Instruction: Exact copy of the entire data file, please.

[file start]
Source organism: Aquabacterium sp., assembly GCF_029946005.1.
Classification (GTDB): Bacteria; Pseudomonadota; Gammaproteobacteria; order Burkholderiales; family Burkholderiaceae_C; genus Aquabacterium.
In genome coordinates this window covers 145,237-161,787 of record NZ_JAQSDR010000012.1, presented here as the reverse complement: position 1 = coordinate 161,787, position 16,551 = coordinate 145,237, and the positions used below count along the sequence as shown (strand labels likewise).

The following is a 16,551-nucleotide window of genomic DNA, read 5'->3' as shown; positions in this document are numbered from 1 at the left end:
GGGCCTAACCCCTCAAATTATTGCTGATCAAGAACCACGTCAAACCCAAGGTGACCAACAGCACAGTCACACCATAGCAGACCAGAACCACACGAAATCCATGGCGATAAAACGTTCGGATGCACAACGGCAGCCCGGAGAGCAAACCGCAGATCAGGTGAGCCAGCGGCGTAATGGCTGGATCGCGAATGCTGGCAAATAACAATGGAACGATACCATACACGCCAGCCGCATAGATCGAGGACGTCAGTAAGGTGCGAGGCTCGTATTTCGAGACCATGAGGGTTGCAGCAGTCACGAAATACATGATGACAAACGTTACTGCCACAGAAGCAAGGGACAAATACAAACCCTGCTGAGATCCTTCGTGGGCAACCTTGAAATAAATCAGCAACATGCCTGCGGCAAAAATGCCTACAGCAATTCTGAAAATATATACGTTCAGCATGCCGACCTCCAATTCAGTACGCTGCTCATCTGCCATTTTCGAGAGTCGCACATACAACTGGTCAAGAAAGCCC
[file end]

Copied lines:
Source organism: Aquabacterium sp., assembly GCF_029946005.1.
Classification (GTDB): Bacteria; Pseudomonadota; Gammaproteobacteria; order Burkholderiales; family Burkholderiaceae_C; genus Aquabacterium.
In genome coordinates this window covers 145,237-161,787 of record NZ_JAQSDR010000012.1, presented here as the reverse complement: position 1 = coordinate 161,787, position 16,551 = coordinate 145,237, and the positions used below count along the sequence as shown (strand labels likewise).

The following is a 16,551-nucleotide window of genomic DNA, read 5'->3' as shown; positions in this document are numbered from 1 at the left end:
GGGCCTAACCCCTCAAATTATTGCTGATCAAGAACCACGTCAAACCCAAGGTGACCAACAGCACAGTCACACCATAGCAGACCAGAACCACACGAAATCCATGGCGATAAAACGTTCGGATGCACAACGGCAGCCCGGAGAGCAAACCGCAGATCAGGTGAGCCAGCGGCGTAATGGCTGGATCGCGAATGCTGGCAAATAACAATGGAACGATACCATACACGCCAGCCGCATAGATCGAGGACGTCAGTAAGGTGCGAGGCTCGTATTTCGAGACCATGAGGGTTGCAGCAGTCACGAAATACATGATGACAAACGTTACTGCCACAGAAGCAAGGGACAAATACAAACCCTGCTGAGATCCTTCGTGGGCAACCTTGAAATAAATCAGCAACATGCCTGCGGCAAAAATGCCTACAGCAATTCTGAAAATATATACGTTCAGCATGCCGACCTCCAATTCAGTACGCTGCTCATCTGCCATTTTCGAGAGTCGCACATACAACTGGTCAAGAAAGCCC